A self-described admirer of President Barack Obama makes the case for his greatness.
Whatever judgment one ultimately makes of Obama’s presidency, it is certainly one of historical significance, not the least because he’s the first African-American to occupy the Oval Office. Debut author Nwasokwa argues, as the book’s title suggests, that Obama can already be judged a great president on meritocratic grounds as well. Nwasokwa presents a detailed history of Obama’s rising political fortunes, beginning with his emergence into the spotlight at the Democratic National Convention in 2004. Shortly after, despite his own admittedly brief resume in Washington, D.C., Obama ran for the highest office in the land. The author gives a remarkably granular account of his subject’s implausible electoral success, surely an underdog against a powerfully entrenched establishment candidate, including a provocative discussion of the controversy involving Obama’s spiritual mentor, the Rev. Jeremiah Wright. Nwasokwa’s treatment then largely revolves around what he considers to be the major achievements of Obama’s tenure, focusing on his economic stimulus programs and the passage of health care reform legislation. The author liberally sprinkles in autobiographical asides in the book, sometimes discussing his own experiences as an African-American in the United States. These are some of the finest sections of this volume, and Nwasokwa thoughtfully considers the historical contradictions that beset the United States, a country of great opportunity and generosity but also persistent racism and social inequity. The prose often lacks discipline, providing pagelong paragraphs overloaded with information that too often tax the reader. But the principal failing of the study is that the author’s fawning adoration makes it impossible for him to capture the complexity of Obama’s often controversial presidency. Nwasokwa glosses over the criticisms of the president’s major policy achievements, even those forwarded from the political left. For example, despite nuanced debates even within Obama’s own party regarding his stewardship of the economy from the recession, the author concludes that all of the president’s reforms “succeeded beyond expectation.” While there’s nothing inherently wrong with wanting to “savor and honor” Obama’s leadership, such adoration renders both objectivity and the appreciation of dissent impossible.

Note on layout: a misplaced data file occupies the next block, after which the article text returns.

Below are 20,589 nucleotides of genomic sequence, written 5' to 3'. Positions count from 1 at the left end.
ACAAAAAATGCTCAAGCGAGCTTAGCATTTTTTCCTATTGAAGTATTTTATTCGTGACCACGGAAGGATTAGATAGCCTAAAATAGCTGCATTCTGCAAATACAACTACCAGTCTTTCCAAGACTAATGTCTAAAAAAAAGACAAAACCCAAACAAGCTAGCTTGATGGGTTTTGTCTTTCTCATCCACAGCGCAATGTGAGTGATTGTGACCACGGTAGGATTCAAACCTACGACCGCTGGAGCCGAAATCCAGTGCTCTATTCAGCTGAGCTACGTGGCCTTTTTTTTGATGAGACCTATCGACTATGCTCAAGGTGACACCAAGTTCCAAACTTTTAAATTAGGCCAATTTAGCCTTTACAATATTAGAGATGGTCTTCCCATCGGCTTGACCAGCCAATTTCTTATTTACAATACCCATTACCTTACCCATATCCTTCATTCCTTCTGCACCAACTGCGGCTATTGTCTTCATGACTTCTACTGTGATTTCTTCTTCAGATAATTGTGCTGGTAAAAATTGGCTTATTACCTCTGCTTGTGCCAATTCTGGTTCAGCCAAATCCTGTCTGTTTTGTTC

A book that offers a worthwhile reflection on racial relations in America but a hagiographic interpretation of Obama’s presidency.